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Secret U.S. Stealth Drone Flies Out Of The Shadows

In retrospect, it should come as no surprise that this story did not immediately appear on our radar: Last week, Aviation Week reported that the classified RQ-180 stealth drone has begun test flights at Area 51.

The unmanned airplane, built by Northrup Grumman, is meant to replace the piloted SR-71 Blackbird, a superfast Cold War spy plane that was retired in 1998.

Aviation Week cited unnamed "defense and intelligence officials":

"Neither the Air Force nor Northrop Grumman would speak about the classified airplane. When queried about the project, Air Force spokeswoman Jennifer Cassidy said, 'The Air Force does not discuss this program.'

"The RQ-180 carries radio-frequency sensors such as active, electronically scanned array (AESA) radar and passive electronic surveillance measures, according to one defense official. It could also be capable of electronic attack missions.

"This aircraft's design is key for the shift of Air Force ISR assets away from 'permissive' environments—such as Iraq and Afghanistan, where Northrop Grumman's non-stealthy Global Hawk and General Atomics' Reaper operate—and toward operations in 'contested' or 'denied' airspace. The new UAS underpins the Air Force's determination to retire a version of the RQ-4B Global Hawk after 2014, despite congressional resistance. The RQ-180 eclipses the smaller, less stealthy and shorter-range RQ-170 Sentinel.

"If the previous patterns for secret ISR aircraft operations are followed, the new UAV will be jointly controlled by the Air Force and the CIA, with the program managed by the Air Force's Rapid Capabilities Office and flight operations sustained by the Air Force. This arrangement has been used for the RQ-170, which is operated by the Air Force's 30th Reconnaissance Sqdn., according to a fact sheet the Air Force released after one of the aircraft turned up in Iran."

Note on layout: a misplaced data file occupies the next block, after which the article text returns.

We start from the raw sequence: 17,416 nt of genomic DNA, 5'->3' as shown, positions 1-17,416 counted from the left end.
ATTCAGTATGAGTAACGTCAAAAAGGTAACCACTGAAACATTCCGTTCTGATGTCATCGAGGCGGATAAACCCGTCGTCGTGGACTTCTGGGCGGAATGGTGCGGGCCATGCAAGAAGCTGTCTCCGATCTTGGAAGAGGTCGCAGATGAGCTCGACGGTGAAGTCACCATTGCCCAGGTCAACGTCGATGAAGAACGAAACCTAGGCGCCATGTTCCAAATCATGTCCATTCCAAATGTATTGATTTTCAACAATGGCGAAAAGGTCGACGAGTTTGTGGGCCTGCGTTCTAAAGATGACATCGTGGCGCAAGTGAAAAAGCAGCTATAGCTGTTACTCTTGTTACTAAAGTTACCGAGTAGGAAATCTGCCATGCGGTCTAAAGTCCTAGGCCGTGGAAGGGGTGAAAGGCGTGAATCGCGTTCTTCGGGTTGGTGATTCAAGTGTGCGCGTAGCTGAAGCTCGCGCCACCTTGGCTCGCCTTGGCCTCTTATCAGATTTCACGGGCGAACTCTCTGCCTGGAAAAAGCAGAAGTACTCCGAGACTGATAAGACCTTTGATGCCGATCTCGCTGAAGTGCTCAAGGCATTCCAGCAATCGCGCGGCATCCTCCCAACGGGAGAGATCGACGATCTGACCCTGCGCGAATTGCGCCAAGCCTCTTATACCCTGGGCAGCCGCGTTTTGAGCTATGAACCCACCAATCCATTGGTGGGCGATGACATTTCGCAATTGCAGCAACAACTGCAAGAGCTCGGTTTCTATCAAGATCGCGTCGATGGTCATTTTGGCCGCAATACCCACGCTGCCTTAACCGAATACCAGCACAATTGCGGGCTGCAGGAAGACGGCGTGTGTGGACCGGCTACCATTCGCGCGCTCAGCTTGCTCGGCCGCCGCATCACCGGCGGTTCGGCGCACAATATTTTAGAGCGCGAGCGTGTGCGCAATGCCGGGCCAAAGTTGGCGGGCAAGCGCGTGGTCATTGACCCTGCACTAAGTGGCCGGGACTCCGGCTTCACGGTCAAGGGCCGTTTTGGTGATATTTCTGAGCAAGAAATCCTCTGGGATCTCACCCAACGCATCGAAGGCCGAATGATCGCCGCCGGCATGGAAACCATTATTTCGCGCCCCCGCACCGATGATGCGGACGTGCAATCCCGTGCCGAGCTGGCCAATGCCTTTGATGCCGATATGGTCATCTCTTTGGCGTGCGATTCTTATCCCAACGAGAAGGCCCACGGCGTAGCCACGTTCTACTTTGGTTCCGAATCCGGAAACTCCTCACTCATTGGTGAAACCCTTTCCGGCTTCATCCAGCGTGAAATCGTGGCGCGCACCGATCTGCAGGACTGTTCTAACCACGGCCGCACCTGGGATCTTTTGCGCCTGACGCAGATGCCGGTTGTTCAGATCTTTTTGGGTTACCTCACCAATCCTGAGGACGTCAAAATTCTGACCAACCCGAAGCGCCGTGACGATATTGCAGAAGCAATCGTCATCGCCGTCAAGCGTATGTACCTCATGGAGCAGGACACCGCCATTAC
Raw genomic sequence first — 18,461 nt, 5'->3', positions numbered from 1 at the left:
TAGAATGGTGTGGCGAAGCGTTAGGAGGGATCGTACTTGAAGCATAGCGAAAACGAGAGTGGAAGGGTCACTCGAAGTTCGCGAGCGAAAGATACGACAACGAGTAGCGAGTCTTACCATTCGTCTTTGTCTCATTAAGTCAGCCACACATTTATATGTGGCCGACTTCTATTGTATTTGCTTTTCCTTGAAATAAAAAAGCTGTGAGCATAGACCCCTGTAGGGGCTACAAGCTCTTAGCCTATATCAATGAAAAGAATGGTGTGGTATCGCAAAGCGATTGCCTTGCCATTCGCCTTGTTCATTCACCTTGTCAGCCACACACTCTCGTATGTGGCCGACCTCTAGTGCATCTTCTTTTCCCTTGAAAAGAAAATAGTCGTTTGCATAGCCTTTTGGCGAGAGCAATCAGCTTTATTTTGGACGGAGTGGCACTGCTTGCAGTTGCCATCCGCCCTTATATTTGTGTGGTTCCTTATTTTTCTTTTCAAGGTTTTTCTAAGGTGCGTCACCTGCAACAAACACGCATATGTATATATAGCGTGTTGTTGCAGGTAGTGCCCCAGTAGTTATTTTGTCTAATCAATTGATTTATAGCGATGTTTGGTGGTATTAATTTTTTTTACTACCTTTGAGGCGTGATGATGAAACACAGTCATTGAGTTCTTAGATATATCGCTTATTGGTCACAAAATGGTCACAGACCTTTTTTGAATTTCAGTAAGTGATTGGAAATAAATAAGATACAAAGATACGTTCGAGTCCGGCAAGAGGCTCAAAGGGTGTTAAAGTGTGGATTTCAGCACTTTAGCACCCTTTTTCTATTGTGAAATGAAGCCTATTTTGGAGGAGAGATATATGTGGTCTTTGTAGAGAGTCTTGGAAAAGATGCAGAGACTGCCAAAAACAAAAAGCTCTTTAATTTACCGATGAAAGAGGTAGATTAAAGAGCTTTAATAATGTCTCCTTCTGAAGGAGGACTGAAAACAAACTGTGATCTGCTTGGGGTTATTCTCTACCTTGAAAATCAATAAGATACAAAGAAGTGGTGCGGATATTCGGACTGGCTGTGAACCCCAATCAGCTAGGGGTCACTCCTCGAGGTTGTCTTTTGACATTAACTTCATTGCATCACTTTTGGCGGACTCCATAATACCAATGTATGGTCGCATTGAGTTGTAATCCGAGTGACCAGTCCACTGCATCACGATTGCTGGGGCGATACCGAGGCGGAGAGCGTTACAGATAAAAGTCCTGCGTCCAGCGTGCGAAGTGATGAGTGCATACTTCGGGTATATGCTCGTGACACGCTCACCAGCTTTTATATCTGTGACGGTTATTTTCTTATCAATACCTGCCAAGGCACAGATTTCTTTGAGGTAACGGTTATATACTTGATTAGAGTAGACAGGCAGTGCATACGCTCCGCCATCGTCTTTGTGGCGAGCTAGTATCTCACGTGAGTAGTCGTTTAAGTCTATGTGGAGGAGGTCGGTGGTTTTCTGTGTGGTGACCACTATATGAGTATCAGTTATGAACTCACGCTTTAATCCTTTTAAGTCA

Defensetech, quoting an unnamed news report, says: "Northrop recently disclosed that an unnamed aircraft program entered early production — several years after reporting a $2 billion backlog increase in the unit that develops cutting-edge weapons programs."

U.S. Naval Institute News notes that while there's no confirmation, "there have been rumblings that some sort of stealthy new ISR aircraft had been in development at Air Force's classified flight test facility at Groom Lake, Nevada, since at least 2010. But the details of exactly what the program entails has always been murky—save for the fact that it had been described by some as a 'stealthy Global Hawk' equivalent."

USIN says that the RQ-180 is being described as about the size of the Global Hawk "but with long spindly wings designed for extreme efficiency at high altitudes. It was also known that the aircraft was designed to have 'wide-band' stealth that could operate against high and low frequency radars."

UAS Vision, which describes itself as "a global forum for the unmanned aircraft systems community," speculates that, "The RQ-180 could use a medium-­bypass-ratio engine [that] probably has more power than the Global Hawk's 7,600-lb.-thrust Rolls-Royce AE3007H, to provide better altitude performance and electrical power for payload growth.

"Operationally, the RQ-180's range could be extended by inflight refueling, though it is unclear whether the UAS takes advantage of this technology."

Copyright 2021 NPR. To see more, visit https://www.npr.org.

Scott Neuman is a reporter and editor, working mainly on breaking news for NPR's digital and radio platforms.
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